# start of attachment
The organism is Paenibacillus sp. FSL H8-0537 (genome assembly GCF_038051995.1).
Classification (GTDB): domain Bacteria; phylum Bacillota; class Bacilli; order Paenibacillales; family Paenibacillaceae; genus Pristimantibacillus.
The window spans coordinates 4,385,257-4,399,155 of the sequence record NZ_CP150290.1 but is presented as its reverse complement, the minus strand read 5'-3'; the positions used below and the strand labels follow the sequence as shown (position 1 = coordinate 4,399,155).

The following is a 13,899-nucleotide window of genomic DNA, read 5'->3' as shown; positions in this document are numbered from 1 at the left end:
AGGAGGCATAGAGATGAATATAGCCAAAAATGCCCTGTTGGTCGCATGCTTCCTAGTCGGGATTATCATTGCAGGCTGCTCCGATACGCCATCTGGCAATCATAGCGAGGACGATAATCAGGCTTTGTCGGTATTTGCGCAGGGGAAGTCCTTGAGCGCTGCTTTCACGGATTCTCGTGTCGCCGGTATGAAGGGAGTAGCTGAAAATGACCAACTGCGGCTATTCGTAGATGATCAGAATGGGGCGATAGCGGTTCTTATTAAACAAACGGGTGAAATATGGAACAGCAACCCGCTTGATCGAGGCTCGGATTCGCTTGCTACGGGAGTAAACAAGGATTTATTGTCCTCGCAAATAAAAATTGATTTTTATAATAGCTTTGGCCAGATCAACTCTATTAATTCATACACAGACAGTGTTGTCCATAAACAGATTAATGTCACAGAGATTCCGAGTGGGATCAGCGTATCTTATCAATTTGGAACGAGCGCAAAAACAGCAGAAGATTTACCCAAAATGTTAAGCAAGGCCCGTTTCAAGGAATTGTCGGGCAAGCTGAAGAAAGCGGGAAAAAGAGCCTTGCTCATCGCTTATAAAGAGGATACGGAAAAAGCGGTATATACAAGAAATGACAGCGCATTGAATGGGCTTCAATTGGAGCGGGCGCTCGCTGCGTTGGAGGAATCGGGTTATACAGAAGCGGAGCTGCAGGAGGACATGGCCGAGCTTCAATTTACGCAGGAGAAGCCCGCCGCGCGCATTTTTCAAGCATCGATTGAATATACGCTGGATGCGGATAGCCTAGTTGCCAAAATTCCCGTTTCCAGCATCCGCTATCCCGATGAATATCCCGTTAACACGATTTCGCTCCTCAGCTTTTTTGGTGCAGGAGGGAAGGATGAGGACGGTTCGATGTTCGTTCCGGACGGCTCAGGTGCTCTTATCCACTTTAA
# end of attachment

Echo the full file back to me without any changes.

The organism is Paenibacillus sp. FSL H8-0537 (genome assembly GCF_038051995.1).
Classification (GTDB): domain Bacteria; phylum Bacillota; class Bacilli; order Paenibacillales; family Paenibacillaceae; genus Pristimantibacillus.
The window spans coordinates 4,385,257-4,399,155 of the sequence record NZ_CP150290.1 but is presented as its reverse complement, the minus strand read 5'-3'; the positions used below and the strand labels follow the sequence as shown (position 1 = coordinate 4,399,155).

The following is a 13,899-nucleotide window of genomic DNA, read 5'->3' as shown; positions in this document are numbered from 1 at the left end:
AGGAGGCATAGAGATGAATATAGCCAAAAATGCCCTGTTGGTCGCATGCTTCCTAGTCGGGATTATCATTGCAGGCTGCTCCGATACGCCATCTGGCAATCATAGCGAGGACGATAATCAGGCTTTGTCGGTATTTGCGCAGGGGAAGTCCTTGAGCGCTGCTTTCACGGATTCTCGTGTCGCCGGTATGAAGGGAGTAGCTGAAAATGACCAACTGCGGCTATTCGTAGATGATCAGAATGGGGCGATAGCGGTTCTTATTAAACAAACGGGTGAAATATGGAACAGCAACCCGCTTGATCGAGGCTCGGATTCGCTTGCTACGGGAGTAAACAAGGATTTATTGTCCTCGCAAATAAAAATTGATTTTTATAATAGCTTTGGCCAGATCAACTCTATTAATTCATACACAGACAGTGTTGTCCATAAACAGATTAATGTCACAGAGATTCCGAGTGGGATCAGCGTATCTTATCAATTTGGAACGAGCGCAAAAACAGCAGAAGATTTACCCAAAATGTTAAGCAAGGCCCGTTTCAAGGAATTGTCGGGCAAGCTGAAGAAAGCGGGAAAAAGAGCCTTGCTCATCGCTTATAAAGAGGATACGGAAAAAGCGGTATATACAAGAAATGACAGCGCATTGAATGGGCTTCAATTGGAGCGGGCGCTCGCTGCGTTGGAGGAATCGGGTTATACAGAAGCGGAGCTGCAGGAGGACATGGCCGAGCTTCAATTTACGCAGGAGAAGCCCGCCGCGCGCATTTTTCAAGCATCGATTGAATATACGCTGGATGCGGATAGCCTAGTTGCCAAAATTCCCGTTTCCAGCATCCGCTATCCCGATGAATATCCCGTTAACACGATTTCGCTCCTCAGCTTTTTTGGTGCAGGAGGGAAGGATGAGGACGGTTCGATGTTCGTTCCGGACGGCTCAGGTGCTCTTATCCACTTTAA